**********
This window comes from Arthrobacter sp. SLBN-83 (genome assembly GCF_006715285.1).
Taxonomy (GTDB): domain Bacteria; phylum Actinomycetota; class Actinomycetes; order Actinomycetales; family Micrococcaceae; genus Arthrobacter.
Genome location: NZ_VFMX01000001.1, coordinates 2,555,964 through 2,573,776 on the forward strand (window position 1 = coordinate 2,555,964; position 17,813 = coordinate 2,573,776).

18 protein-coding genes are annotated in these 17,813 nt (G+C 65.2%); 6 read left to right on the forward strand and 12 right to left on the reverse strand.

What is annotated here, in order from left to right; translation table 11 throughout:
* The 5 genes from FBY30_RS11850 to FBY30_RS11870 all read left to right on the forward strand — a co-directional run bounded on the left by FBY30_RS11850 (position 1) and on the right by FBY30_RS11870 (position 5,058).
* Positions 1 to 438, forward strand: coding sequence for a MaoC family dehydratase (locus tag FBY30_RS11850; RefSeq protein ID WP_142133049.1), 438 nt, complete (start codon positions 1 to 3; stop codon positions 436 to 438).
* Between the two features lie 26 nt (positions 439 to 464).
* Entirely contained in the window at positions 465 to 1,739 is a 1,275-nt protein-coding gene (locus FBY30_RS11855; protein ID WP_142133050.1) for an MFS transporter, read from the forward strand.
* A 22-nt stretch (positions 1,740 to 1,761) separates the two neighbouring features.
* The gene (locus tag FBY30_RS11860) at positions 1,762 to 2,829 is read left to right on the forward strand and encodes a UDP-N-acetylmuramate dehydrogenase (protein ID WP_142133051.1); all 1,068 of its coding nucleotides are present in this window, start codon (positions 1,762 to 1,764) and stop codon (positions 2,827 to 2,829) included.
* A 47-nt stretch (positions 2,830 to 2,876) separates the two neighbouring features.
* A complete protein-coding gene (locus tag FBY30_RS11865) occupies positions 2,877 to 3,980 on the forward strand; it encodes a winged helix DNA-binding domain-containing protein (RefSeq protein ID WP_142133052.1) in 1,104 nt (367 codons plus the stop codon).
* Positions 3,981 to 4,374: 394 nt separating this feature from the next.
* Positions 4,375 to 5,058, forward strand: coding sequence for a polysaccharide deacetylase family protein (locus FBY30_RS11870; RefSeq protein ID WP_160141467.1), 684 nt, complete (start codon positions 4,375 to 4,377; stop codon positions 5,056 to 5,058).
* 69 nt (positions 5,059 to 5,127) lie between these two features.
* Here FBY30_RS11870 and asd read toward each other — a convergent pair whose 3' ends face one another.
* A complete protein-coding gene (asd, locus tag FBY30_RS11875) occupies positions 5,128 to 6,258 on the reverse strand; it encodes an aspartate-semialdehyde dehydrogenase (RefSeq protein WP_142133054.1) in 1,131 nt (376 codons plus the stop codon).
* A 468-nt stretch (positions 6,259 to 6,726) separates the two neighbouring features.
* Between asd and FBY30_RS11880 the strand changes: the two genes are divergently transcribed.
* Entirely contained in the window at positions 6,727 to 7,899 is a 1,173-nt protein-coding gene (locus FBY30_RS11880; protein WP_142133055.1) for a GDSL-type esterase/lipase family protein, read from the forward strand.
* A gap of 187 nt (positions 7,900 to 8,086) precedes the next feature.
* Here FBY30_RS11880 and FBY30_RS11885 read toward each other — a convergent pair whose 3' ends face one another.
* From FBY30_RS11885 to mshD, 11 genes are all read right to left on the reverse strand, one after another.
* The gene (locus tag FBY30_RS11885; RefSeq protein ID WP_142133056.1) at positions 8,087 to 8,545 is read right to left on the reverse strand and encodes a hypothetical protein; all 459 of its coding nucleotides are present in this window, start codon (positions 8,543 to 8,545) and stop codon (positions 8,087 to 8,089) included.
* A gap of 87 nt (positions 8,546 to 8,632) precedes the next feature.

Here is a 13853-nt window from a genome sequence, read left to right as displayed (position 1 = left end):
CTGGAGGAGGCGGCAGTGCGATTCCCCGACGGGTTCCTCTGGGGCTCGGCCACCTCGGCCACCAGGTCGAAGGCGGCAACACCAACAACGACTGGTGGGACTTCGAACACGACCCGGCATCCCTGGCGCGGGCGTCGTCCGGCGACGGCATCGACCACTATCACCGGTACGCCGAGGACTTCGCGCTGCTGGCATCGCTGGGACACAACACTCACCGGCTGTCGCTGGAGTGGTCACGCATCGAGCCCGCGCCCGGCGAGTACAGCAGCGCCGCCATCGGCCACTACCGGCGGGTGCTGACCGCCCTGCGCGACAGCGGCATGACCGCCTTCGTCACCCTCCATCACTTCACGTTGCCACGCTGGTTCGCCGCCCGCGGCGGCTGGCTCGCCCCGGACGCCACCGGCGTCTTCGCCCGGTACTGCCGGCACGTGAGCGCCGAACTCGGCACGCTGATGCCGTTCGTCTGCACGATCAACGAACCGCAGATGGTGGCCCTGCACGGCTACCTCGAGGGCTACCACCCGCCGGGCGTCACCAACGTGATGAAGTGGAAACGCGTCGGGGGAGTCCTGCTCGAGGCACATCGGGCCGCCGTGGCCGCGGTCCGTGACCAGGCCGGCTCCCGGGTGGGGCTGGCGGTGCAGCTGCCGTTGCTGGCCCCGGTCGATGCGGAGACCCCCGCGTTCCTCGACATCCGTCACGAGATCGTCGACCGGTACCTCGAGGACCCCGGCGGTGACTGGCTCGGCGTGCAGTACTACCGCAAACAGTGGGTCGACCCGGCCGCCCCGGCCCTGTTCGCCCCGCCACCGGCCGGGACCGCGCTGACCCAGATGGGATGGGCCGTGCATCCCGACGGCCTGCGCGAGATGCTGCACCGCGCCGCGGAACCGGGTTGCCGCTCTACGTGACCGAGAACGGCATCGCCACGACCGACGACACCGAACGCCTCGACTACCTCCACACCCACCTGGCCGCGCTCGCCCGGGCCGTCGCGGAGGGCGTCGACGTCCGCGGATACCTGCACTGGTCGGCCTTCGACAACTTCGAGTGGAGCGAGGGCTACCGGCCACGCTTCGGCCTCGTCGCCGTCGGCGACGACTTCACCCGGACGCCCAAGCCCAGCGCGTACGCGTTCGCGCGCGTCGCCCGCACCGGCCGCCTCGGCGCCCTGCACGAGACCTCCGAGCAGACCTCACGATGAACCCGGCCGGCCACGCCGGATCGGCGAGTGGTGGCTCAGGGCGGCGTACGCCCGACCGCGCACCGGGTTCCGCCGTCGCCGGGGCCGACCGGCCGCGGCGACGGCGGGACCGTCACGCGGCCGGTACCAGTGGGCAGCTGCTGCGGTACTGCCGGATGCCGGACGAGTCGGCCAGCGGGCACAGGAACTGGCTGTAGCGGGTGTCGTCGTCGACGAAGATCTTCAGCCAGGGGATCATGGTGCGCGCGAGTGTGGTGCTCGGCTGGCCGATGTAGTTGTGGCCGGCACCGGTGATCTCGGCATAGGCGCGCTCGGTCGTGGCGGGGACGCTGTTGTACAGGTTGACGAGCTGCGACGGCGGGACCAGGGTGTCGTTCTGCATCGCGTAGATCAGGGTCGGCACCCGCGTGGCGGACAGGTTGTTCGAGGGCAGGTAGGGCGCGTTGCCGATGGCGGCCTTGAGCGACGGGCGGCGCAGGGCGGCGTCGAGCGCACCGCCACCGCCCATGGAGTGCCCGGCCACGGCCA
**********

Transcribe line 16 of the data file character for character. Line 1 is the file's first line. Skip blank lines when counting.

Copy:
* 69 nt (positions 5,059 to 5,127) lie between these two features.